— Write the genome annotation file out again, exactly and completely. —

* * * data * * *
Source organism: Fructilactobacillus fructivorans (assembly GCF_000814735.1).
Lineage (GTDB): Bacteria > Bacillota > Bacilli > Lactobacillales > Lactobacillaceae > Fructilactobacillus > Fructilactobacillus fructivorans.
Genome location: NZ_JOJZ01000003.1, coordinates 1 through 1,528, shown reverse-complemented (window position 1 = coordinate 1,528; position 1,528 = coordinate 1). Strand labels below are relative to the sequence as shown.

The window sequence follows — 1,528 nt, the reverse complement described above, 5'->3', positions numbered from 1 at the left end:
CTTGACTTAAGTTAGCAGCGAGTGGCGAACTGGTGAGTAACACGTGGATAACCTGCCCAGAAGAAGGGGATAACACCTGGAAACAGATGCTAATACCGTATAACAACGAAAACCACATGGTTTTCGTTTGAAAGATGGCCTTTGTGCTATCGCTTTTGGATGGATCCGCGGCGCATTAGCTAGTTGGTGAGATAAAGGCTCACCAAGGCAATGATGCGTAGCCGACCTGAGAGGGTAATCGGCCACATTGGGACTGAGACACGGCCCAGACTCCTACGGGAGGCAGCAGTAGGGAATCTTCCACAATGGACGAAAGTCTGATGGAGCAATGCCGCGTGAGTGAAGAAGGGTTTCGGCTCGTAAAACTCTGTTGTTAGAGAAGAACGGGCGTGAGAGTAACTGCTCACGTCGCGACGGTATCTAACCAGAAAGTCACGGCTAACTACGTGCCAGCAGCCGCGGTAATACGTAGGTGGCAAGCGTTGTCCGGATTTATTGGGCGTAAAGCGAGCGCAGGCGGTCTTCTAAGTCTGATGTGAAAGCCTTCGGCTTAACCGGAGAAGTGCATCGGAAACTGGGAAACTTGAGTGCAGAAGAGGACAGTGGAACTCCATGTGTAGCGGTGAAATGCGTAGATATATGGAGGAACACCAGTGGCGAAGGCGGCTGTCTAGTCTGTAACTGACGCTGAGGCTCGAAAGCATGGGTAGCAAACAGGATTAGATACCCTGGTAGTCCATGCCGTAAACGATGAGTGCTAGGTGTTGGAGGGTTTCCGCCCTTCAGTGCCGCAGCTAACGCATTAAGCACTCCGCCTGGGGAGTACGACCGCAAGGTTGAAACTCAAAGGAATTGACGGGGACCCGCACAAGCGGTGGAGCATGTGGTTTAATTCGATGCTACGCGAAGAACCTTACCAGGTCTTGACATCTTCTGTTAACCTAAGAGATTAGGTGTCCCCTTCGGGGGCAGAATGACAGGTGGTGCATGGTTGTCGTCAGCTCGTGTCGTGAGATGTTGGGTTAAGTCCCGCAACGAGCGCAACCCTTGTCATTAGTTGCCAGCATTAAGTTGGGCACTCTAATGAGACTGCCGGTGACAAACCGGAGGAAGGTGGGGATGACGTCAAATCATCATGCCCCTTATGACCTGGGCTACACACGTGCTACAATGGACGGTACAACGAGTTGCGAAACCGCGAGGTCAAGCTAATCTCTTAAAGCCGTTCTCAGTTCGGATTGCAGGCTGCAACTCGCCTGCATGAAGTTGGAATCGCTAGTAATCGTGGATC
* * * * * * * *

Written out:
Source organism: Fructilactobacillus fructivorans (assembly GCF_000814735.1).
Lineage (GTDB): Bacteria > Bacillota > Bacilli > Lactobacillales > Lactobacillaceae > Fructilactobacillus > Fructilactobacillus fructivorans.
Genome location: NZ_JOJZ01000003.1, coordinates 1 through 1,528, shown reverse-complemented (window position 1 = coordinate 1,528; position 1,528 = coordinate 1). Strand labels below are relative to the sequence as shown.

The window sequence follows — 1,528 nt, the reverse complement described above, 5'->3', positions numbered from 1 at the left end:
CTTGACTTAAGTTAGCAGCGAGTGGCGAACTGGTGAGTAACACGTGGATAACCTGCCCAGAAGAAGGGGATAACACCTGGAAACAGATGCTAATACCGTATAACAACGAAAACCACATGGTTTTCGTTTGAAAGATGGCCTTTGTGCTATCGCTTTTGGATGGATCCGCGGCGCATTAGCTAGTTGGTGAGATAAAGGCTCACCAAGGCAATGATGCGTAGCCGACCTGAGAGGGTAATCGGCCACATTGGGACTGAGACACGGCCCAGACTCCTACGGGAGGCAGCAGTAGGGAATCTTCCACAATGGACGAAAGTCTGATGGAGCAATGCCGCGTGAGTGAAGAAGGGTTTCGGCTCGTAAAACTCTGTTGTTAGAGAAGAACGGGCGTGAGAGTAACTGCTCACGTCGCGACGGTATCTAACCAGAAAGTCACGGCTAACTACGTGCCAGCAGCCGCGGTAATACGTAGGTGGCAAGCGTTGTCCGGATTTATTGGGCGTAAAGCGAGCGCAGGCGGTCTTCTAAGTCTGATGTGAAAGCCTTCGGCTTAACCGGAGAAGTGCATCGGAAACTGGGAAACTTGAGTGCAGAAGAGGACAGTGGAACTCCATGTGTAGCGGTGAAATGCGTAGATATATGGAGGAACACCAGTGGCGAAGGCGGCTGTCTAGTCTGTAACTGACGCTGAGGCTCGAAAGCATGGGTAGCAAACAGGATTAGATACCCTGGTAGTCCATGCCGTAAACGATGAGTGCTAGGTGTTGGAGGGTTTCCGCCCTTCAGTGCCGCAGCTAACGCATTAAGCACTCCGCCTGGGGAGTACGACCGCAAGGTTGAAACTCAAAGGAATTGACGGGGACCCGCACAAGCGGTGGAGCATGTGGTTTAATTCGATGCTACGCGAAGAACCTTACCAGGTCTTGACATCTTCTGTTAACCTAAGAGATTAGGTGTCCCCTTCGGGGGCAGAATGACAGGTGGTGCATGGTTGTCGTCAGCTCGTGTCGTGAGATGTTGGGTTAAGTCCCGCAACGAGCGCAACCCTTGTCATTAGTTGCCAGCATTAAGTTGGGCACTCTAATGAGACTGCCGGTGACAAACCGGAGGAAGGTGGGGATGACGTCAAATCATCATGCCCCTTATGACCTGGGCTACACACGTGCTACAATGGACGGTACAACGAGTTGCGAAACCGCGAGGTCAAGCTAATCTCTTAAAGCCGTTCTCAGTTCGGATTGCAGGCTGCAACTCGCCTGCATGAAGTTGGAATCGCTAGTAATCGTGGATC